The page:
Not only has gay cinema become integrated into mainstream cinema but another visual media has picked up on it: television. Even during the 1990's,outside Ellen's famous coming out on her own comedy series, homosexuals were almost non existent on television. After this came a major change in that when Will & Grace premiered in the late 90's and featured two fully integrated homosexual characters in the main cast. Now with prime time dramas such as Modern Family,as the celluloid closet has opened into the perverbial digital age bedroom a persons sexuality is slowly becoming far less the taboo it was not so long ago. So this proves Tony Curtis dead on right about cinema having an enormous influence-positive and negative on the outlook of people.

Thursday, June 20, 2013

The Generational Evolution Of Gay,Lesbian & Transgendere'd Individuals

               As many Americans are now aware the month of June is LGBTQ Pride month. Five months later is a far lesser known celebration of LGBTQ history in October. This difference in knowledge in fact points to part of the topic of this blog. With the great emphasis modern American society puts on media/celebrity focus over the more human experience of social consciousness, its only natural that a level of celebration involving a great deal of newsworthy events such as Pride month would take presidents over another month celebrating knowledge and education. On the other hand I do consider myself a very hopeful person, even though some see me as the opposite when I point out what should be an obvious truth. Without sounding the least bit cynical,however its likely there is a way (for me anyway) to combine the two very different ethics here,anyway.

                 One of the main inspirations in my even writing internet blogs in order to enrich the minds of those who read them-friends,acquaintances or otherwise came from a very unique history book that changed my life. Still amazes me how certain levels of literature can do that. This book is William Strauss and Neil Howe's Generations. Its referred to it very often in the blogs I've written. Mr. Strauss and Mr. Howe have actually named and cataloged every American generation from the 16th century and even dared to anticipate the future-making it a very unique and mentally stimulating text. In the context of the levels of generational categorization language these two authors have used in the text, I believe it will help to understand the generation evolution of the LGBTQ community in the last century.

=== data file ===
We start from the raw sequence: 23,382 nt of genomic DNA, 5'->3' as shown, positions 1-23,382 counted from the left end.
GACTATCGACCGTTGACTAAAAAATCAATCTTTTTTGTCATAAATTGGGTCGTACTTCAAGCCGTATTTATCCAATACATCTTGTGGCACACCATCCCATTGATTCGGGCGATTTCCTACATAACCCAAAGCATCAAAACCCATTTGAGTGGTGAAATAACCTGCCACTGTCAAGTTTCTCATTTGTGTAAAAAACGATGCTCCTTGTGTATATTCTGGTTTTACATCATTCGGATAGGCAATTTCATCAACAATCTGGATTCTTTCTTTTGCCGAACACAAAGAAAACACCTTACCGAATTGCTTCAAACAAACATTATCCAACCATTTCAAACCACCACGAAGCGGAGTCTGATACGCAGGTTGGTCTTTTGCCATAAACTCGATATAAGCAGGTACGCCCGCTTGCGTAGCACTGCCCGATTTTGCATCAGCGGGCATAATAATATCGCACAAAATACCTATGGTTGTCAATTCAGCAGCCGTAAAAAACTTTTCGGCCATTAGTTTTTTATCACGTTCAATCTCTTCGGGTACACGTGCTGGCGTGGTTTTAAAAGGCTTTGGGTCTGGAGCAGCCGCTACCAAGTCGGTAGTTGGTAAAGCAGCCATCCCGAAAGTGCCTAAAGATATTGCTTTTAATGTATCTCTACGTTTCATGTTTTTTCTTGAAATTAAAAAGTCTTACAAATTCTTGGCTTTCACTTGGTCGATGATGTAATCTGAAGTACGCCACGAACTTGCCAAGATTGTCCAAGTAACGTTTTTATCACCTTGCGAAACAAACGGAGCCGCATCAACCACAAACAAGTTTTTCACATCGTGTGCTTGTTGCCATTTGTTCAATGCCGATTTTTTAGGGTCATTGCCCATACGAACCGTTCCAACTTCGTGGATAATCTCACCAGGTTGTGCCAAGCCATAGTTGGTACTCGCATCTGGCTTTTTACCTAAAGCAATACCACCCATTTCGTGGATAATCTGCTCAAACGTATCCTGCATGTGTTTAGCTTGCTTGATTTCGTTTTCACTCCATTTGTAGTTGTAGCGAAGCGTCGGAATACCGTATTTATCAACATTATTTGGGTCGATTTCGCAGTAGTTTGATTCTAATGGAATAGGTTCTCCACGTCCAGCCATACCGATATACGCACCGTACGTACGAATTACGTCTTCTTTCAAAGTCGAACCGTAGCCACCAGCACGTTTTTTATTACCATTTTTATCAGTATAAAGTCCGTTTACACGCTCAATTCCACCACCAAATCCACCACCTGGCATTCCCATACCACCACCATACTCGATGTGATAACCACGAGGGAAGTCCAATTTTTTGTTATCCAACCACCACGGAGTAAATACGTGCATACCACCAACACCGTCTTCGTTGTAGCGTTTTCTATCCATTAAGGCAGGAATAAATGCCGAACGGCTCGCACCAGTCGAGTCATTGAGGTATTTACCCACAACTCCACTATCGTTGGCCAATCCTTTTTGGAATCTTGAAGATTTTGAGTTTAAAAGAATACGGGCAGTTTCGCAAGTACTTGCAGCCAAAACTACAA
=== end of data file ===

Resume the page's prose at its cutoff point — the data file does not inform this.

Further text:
To begin with there are the Lost Generation,the last to be born in the 19th century and the GI Generation-spanning from about 1901 through 1922. During this time anyone who was a homosexual,male or female,were considered in American to be mentally ill and had no rights whatsoever in society. These generations also saw combat in two world wars. After the first there was the roaring 20's, a time when some American cities began to develop a homosexual underground in bohemian communities. While amass in the first major wave of homosexual literature/plays from Radcliffe Hall,Tennessee Williams,Langston Hughes and Gertrude Stein this generation of homosexuals largely saw themselves as living a specific lifestyle. They generally had no sense of person or pride in who they were-behaving much like secretive criminals as society demanded of them.

               Probably the most interesting of generations in any context is the Silent Generation,born between 1925 and 1942 primarily. This was the generation of the early rock n roll musicians. Not to mention that of the major political icons of the 1960's counter culture such as Martin Luther King Jr,Robert Kennedy,Malcolm X,Jerry Rubin and Abby Hoffman.  It was also after the post WW2 years that homosexual activism,a then radically new concept was born. Members of the GI Generation such as Harry Hay and Bayard Rustin began new forms of social activism such as the former individual forming the Mattachine Society,publishers of the very first American gay/lesbian magazines One and Mattachine Review. As exemplified in the work of a very prominent Silent Generation literary figure Allen Ginsberg in a McCarthy-era trial regarding his famous poem Howl,filled with openly homosexual imagery this era saw the very first stirrings of what we now know as gay pride.

               The well documented baby boomers were of course the first generation to bring the idea of gay pride into the open. After the infamous Stonewall Riots in NYC in 1969, this was a generation of homosexuals that were tired of being seen as an embarrassment to society. They were strongly allied to those of the Silent Generation before them, who started gay activism going a decade earlier. In 1974 it was the assertion of this generation through early Pride organizations such as Gay Liberation Front that homosexuality was not a sickness and,as illustrated in the previous generations Kinsey report, represented an enormous part of the American population. This generation saw the emergence of the first out homosexual politician in Harvey Milk,city supervisor of San Francisco whose assassination actually made him into a martyr for the burgeoning gay pride movement.